Whichever system you choose, satellite telephone service is pretty much the ultimate in communication capability when you operate in remote areas. Kits are available to use these telephones while in flight.
Satellite telephone service may be expensive, but it can be cheap insurance when the chips are down. You simply can’t believe how comforting it is to call your mechanic directly to discuss a little engine problem, and a solution is achieved quickly. Other alternatives might be to wait for your flight plan to expire and for help to arrive, and then ask them to send a mechanic. Worse, you could fly back to town with an ailing aircraft.
If you plan to depart on your return to civilization from a remote camp site, it’s comforting to find out what the weather is on your proposed route of flight before you take those wing covers off and pre heat the engine.
Suppose you just had a little oops on a remote airstrip in mid winter, and you are now literally up to your ears in snow. The airplane isn’t broken, you’re not hurt, you’ve got camping gear (and are a competent winter camper), but you are on a flight plan, and it will expire prior to you shoveling your way out of this deal. A situation such as this doesn’t warrant activating an ELT, since it’s not really an emergency.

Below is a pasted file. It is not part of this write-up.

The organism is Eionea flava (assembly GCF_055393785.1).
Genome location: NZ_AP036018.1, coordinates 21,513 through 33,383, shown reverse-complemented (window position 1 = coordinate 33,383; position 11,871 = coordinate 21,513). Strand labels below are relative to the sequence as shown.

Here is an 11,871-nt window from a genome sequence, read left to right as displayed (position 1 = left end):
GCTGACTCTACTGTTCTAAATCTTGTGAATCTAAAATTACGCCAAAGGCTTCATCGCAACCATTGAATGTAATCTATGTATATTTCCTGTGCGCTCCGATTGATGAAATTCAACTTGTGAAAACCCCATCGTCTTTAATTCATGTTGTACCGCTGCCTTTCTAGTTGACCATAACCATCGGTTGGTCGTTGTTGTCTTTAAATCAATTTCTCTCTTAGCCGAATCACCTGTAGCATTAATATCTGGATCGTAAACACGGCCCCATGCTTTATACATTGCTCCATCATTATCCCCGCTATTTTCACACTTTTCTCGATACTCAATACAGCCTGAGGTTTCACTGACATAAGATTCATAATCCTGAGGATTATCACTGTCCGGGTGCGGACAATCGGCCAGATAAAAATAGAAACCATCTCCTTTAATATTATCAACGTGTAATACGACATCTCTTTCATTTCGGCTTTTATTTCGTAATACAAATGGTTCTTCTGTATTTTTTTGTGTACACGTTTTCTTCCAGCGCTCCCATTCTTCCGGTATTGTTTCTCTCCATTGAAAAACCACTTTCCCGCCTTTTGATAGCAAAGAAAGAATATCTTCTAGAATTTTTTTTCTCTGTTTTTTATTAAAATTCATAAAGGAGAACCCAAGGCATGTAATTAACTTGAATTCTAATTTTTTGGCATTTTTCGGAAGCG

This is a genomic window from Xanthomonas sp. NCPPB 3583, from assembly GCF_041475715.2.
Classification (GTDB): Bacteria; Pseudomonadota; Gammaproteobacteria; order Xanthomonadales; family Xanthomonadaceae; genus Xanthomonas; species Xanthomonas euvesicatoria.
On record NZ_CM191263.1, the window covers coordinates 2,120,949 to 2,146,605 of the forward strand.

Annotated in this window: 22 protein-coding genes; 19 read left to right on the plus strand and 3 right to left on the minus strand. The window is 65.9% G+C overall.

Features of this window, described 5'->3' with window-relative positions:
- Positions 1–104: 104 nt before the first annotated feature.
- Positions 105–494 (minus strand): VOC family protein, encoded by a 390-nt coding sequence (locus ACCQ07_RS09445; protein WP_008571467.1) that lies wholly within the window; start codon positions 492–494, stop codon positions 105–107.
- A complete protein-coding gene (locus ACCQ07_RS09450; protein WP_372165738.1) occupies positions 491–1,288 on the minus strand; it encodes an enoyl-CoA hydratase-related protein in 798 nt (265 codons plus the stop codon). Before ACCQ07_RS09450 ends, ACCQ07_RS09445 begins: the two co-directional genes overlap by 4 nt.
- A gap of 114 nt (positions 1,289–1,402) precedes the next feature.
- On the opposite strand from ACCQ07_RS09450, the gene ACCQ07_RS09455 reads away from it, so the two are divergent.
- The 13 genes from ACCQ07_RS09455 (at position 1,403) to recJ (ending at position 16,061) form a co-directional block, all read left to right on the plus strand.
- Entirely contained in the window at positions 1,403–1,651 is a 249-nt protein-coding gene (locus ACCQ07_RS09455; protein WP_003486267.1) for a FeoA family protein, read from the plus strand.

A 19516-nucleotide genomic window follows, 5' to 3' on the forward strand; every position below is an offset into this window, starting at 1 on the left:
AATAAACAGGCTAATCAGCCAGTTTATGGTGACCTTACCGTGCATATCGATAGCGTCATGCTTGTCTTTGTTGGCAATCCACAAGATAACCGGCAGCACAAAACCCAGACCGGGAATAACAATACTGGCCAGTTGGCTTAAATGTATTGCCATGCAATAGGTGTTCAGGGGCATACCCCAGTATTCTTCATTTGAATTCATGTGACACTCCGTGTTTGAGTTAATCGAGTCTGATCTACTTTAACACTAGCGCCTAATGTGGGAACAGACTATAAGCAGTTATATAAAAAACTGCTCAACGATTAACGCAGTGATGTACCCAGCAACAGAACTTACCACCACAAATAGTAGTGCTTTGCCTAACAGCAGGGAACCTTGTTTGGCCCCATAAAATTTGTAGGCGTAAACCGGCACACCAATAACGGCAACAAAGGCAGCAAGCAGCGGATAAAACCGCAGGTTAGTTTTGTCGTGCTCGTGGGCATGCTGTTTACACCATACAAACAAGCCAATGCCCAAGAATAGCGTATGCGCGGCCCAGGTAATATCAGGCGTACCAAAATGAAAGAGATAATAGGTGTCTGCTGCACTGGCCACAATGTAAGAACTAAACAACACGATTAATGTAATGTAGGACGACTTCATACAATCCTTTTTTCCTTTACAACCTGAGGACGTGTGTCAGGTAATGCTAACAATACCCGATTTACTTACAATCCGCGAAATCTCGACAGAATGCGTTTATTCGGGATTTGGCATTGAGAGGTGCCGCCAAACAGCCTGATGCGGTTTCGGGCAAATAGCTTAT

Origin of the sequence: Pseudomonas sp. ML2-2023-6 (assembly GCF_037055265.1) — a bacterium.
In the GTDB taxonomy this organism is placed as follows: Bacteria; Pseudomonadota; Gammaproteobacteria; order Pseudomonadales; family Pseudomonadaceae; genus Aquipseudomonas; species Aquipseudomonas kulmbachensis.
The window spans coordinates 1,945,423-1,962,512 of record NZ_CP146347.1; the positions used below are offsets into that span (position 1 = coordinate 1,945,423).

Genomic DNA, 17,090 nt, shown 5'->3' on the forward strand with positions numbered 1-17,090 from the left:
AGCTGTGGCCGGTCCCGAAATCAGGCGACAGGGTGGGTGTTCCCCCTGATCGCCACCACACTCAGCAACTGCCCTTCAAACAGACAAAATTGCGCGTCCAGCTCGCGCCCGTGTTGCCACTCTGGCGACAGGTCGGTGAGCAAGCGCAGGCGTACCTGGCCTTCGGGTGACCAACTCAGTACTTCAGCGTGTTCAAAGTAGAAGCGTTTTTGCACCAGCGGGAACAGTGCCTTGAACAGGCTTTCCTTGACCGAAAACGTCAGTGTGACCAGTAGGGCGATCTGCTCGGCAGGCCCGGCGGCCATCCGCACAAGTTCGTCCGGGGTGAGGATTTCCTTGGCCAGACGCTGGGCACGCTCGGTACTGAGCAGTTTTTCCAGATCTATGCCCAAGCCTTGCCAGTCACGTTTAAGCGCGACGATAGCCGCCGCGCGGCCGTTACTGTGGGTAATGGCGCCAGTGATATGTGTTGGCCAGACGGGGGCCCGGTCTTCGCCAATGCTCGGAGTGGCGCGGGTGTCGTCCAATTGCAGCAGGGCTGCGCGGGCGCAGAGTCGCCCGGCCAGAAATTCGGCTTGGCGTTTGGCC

Santa wasn’t as gratuitous as he might have been last Christmas, having failed to deliver the #1 item on your wish list—a satellite phone. And, try as you may, your conventional cellular phone just can’t make a connection from here. Now what?
Remember the communications equipment most aircraft are equipped with; the one used on virtually every flight: the communications transceiver. I know; you’re about to say these things only provide line of sight capability, and you can’t see an air traffic control facility from here. Most of us forget that, day in and day out, there are airliners up there in the flight levels, and each of those airliners has at least two pilots up front. I’ve never met a pilot who wouldn’t help another pilot in distress. So, how do we communicate with those folks?
Most airliners flying over North America (there are some exceptions in the far north) are required to monitor an air traffic control frequency at all times. And, many of them also monitor the emergency frequency: 121.5 MHz.
I’ve taken this tack several times when jammed up by weather and it worked well. When I parked a Cessna 185 on a mountainside after a crankshaft failure in 1996, my call on the emergency frequency resulted in an immediate answer: “November 185 Charlie Alpha, this is Japan Air 102 Heavy. How may we help you, sir?”. A relay of my situation and location to ATC facilitated my rescue, as JAL 102 continued westbound.